This June, the 100th Session of the International Labour Conference in Geneva will hold a general discussion on labour inspection. Efficient labour inspectorates have the potential to prevent accidents at work, protect workers, improve their working conditions and enhance productivity by guaranteeing a decent working environment. They can also help to make an ILO vision become a reality: that no human being spends a day of his or her life working under coercion or suffering degrading or inhuman treatment.
Brazil has taken a lead in realizing this vision. Successive national action plans adopted in 2003 and 2008 have resulted in the liberation of thousands of workers through labour inspection activities and measures to fight impunity of employers. The ILO, through its Special Action Programme to Combat Forced Labour, has supported these national efforts over the past decade.
Among the key measures adopted by Brazil in the fight against forced labour is the creation of a Special Mobile Inspection Group (GEFM) in 1995, under the Ministry of Labour, combining the efforts of specially trained and equipped labour inspectors, labour prosecutors and police officers.
Since 2002, with support from the Governments of Brazil, Norway and the United States, the ILO has implemented successive technical cooperation projects to support the implementation of the national action plans and to strengthen the management capacity of Brazilian suppliers and buyers, thus reducing the risks of forced labour within their supply chains. The projects have sought in particular to strengthen the capacity of national agencies, including the GEFM, under the coordination of the CONATRAE (National Commission against Slave Labour). Other activities have included the development of a database for the Labour Inspection Secretariat, the drafting of state-level plans of action against slave labour, and training of the judiciary and law enforcement agents in those parts of Brazil where the incidence of forced labour is most severe.
More than 39,000 slave workers rescued
Between 1995 and 2010, more than 39,000 slave workers have been rescued by the GEFM. In 2010, it inspected 305 farms, releasing 2,617 slave workers. The total compensation paid to these workers was 8.7 million Reais (about US$5.2 million). Since 1995, the total compensation paid to freed workers is over 62 million Reais (about US$37.1 million), with a significant growth in the amount of compensation paid each year over the period.
The GEFM is a key element of the Government’s strategy to combat slave labour. Using teams composed of labour inspectors, labour prosecutors and Federal Police officers, the GEFM investigates complaints of slave labour in situ, frees workers and prosecutes the owners of estates or other enterprises where workers have been found in conditions analogous to slavery.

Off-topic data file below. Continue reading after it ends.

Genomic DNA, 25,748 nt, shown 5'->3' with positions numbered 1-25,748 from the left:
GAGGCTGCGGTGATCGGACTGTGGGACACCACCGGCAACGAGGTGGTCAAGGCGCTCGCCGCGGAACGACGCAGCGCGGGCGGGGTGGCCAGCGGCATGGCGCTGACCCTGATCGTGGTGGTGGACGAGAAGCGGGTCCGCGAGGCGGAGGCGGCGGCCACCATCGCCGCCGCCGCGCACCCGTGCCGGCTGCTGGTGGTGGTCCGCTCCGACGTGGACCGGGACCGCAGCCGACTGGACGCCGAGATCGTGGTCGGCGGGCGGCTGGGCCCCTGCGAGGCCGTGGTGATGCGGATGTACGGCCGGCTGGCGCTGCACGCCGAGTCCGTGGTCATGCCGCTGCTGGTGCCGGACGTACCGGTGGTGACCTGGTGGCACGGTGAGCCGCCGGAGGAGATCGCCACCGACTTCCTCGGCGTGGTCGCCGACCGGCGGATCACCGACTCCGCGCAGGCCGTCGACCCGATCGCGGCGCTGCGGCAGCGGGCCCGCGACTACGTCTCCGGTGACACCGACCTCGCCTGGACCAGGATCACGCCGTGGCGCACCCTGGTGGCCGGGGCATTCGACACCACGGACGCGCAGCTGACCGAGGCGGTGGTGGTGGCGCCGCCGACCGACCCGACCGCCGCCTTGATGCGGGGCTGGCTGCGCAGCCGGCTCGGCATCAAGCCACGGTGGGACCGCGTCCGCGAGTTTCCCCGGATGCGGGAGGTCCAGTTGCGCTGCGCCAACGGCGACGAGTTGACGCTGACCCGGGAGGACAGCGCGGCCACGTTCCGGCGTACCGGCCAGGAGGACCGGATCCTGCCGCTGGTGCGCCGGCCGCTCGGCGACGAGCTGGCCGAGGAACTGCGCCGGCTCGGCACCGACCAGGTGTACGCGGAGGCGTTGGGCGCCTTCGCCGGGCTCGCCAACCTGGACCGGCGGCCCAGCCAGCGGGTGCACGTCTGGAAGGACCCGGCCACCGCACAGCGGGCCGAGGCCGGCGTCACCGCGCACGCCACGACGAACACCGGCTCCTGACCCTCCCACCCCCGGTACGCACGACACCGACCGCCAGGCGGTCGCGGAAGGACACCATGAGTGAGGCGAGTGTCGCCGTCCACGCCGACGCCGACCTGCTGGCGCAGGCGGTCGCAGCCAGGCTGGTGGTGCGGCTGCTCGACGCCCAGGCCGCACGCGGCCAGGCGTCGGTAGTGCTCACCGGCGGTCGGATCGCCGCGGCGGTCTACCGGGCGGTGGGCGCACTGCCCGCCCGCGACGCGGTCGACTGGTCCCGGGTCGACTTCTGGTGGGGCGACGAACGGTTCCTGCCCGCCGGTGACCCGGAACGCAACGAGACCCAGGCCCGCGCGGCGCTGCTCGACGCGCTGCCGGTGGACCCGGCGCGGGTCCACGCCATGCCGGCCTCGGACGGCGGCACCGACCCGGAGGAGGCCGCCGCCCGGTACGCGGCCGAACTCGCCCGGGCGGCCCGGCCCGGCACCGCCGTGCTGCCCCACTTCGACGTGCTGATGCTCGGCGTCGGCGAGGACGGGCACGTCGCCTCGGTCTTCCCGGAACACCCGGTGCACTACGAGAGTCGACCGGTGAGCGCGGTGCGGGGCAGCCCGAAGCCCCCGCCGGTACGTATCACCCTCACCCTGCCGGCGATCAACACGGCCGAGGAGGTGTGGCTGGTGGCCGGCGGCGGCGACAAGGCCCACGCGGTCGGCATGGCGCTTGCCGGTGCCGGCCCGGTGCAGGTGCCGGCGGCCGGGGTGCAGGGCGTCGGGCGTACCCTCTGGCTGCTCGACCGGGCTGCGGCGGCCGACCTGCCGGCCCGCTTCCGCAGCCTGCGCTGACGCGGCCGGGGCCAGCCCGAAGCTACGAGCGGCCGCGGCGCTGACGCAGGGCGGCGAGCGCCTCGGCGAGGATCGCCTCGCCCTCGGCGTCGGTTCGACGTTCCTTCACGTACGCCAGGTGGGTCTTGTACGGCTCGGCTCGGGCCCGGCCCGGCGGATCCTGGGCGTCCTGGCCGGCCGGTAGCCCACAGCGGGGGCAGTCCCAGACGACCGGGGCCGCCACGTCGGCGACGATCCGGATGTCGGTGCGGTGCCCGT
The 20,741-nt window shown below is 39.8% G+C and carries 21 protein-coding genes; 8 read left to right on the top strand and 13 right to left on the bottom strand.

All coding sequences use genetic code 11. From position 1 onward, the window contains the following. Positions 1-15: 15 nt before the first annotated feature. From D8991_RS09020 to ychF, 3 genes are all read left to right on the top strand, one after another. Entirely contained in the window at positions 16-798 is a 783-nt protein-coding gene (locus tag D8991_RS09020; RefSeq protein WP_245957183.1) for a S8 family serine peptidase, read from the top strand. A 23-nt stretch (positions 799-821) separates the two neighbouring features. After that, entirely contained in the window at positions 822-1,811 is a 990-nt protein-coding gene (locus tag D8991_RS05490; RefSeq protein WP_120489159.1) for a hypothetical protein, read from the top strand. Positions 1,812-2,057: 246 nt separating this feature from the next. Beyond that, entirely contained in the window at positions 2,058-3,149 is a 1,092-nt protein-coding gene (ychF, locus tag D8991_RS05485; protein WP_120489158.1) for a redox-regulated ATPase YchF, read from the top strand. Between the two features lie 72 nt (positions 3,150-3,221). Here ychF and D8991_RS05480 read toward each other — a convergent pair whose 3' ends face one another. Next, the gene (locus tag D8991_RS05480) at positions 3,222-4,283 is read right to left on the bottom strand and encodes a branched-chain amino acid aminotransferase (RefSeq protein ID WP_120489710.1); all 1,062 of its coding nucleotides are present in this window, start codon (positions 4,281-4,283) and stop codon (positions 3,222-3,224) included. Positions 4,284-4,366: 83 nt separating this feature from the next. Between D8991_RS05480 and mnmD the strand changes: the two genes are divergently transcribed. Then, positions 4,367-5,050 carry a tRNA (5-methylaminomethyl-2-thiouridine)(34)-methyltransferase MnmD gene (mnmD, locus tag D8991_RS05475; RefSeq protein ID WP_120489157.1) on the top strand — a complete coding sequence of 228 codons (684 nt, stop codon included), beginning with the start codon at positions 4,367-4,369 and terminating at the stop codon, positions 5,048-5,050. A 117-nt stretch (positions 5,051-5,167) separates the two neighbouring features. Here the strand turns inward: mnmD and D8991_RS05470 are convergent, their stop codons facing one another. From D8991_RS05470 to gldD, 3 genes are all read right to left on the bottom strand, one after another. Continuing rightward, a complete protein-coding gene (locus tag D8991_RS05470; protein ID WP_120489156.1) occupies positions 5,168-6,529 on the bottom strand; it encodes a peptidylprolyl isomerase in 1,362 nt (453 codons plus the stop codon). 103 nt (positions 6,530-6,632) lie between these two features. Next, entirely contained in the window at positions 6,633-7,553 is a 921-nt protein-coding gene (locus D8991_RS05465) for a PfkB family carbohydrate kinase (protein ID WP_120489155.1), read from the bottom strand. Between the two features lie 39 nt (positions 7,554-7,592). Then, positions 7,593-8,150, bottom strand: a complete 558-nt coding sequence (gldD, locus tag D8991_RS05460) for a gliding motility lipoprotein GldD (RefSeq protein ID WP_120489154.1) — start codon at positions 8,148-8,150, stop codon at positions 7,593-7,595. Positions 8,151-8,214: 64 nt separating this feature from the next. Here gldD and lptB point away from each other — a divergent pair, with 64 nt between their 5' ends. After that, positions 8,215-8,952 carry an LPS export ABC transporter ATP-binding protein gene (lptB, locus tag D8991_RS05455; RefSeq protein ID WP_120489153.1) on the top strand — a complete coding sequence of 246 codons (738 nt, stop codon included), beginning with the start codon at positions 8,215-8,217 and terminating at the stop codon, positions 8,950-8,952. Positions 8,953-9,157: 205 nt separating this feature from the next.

Complaints of slave labour are made by workers who manage to flee from estates and walk – sometimes for many days – to reach a city, or by those who have been freed at the end of their service and subsequently denounce the ill-treatment they have received. The main bodies that help victims of slave labour to file a complaint are the Pastoral Land Commission, represented by priests and missionaries acting in local parishes, the Federal Police, rural workers’ unions and workers’ cooperatives.
Surprise inspections to free workers
GEFM teams undertake surprise inspections of estates in order to levy fines and free workers when irregularities such as severe forms of exploitation, slave labour or child labour are discovered. Some of the abuses that the teams look out for are: indebtedness; the presence of armed guards; evidence of ill-treatment or degrading working conditions, generally associated with lack of hygiene in workers’ living quarters; lack of work safety; very low wages; and excessive working hours.
Workers generally incur an initial debt towards the employer when recruited. The debt is then artificially maintained, because they have to pay for their transport to the farm and subsequently buy everything (garments, food, medicines and even working tools) in the estate shop, at prices far above those of the market. Workers are prohibited from leaving the farm, and are regularly threatened to discourage them from attempting to do so.
If the situation discovered on an estate is particularly serious, and the landowner refuses to pay fines or creates obstacles to the work of the GEFM, the Ministry of Labour may request that the bank accounts of members of the agricultural enterprise inspected be frozen, and may arrest those involved.
The activities of the Special Mobile Inspection Group have promoted significant changes in the behaviour of landowners and in their relations with workers. The presence of the GEFM has taught victims of slave labour about their rights and taught landowners their obligations. This has helped to improve working conditions and to weaken the climate of impunity and easy money present in some regions of Brazil.